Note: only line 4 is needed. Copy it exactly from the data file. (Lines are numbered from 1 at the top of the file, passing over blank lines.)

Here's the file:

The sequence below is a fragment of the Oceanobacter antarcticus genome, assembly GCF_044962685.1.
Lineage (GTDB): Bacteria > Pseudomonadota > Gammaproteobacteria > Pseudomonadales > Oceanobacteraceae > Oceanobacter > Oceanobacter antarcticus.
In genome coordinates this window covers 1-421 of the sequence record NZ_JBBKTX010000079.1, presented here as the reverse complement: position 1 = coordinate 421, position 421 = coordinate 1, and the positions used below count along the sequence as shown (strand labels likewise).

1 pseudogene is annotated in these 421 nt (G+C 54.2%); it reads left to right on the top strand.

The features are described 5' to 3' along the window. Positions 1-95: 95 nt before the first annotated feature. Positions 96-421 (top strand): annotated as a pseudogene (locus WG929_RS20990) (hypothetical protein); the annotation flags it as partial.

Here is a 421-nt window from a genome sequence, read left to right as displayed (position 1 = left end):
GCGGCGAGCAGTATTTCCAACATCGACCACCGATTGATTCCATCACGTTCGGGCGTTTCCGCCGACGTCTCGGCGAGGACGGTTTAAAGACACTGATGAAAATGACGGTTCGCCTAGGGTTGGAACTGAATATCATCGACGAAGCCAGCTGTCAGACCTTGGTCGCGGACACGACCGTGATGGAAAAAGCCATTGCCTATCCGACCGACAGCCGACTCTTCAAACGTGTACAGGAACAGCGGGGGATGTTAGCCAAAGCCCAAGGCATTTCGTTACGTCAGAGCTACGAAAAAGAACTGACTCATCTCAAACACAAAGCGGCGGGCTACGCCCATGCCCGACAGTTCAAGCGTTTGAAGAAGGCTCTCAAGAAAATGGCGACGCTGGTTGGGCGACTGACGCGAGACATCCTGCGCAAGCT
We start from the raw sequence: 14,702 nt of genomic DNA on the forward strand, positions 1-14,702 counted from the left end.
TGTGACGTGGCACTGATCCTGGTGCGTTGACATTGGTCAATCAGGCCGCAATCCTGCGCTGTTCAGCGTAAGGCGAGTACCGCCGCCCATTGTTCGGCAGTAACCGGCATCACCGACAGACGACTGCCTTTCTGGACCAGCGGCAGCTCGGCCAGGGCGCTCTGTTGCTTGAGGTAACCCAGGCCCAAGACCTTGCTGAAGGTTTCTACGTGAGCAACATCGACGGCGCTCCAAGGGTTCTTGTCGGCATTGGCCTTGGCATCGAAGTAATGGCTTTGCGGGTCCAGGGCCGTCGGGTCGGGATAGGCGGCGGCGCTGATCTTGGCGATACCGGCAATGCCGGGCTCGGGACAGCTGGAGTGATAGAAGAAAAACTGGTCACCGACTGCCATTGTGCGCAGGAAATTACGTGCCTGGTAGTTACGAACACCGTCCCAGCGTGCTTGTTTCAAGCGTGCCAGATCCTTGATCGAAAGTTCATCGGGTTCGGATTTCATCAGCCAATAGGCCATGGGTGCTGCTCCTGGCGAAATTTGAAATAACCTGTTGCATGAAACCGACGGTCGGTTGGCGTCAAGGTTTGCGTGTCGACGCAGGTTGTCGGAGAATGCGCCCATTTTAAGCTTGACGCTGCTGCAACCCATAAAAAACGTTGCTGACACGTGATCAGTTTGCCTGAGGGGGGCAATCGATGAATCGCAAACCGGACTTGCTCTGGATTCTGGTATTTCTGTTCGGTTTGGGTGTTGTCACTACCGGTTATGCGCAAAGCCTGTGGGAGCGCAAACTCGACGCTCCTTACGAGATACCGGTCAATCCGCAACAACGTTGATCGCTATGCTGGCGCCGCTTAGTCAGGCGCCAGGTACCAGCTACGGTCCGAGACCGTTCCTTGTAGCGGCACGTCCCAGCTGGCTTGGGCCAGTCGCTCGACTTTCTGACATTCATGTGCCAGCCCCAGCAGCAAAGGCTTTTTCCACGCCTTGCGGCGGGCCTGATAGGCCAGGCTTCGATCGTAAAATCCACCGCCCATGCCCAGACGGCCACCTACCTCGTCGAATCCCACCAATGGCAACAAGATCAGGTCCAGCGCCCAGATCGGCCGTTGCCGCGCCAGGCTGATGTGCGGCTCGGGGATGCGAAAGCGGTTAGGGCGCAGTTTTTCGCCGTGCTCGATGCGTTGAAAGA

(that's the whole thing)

1 pseudogene is annotated in these 421 nt (G+C 54.2%); it reads left to right on the top strand.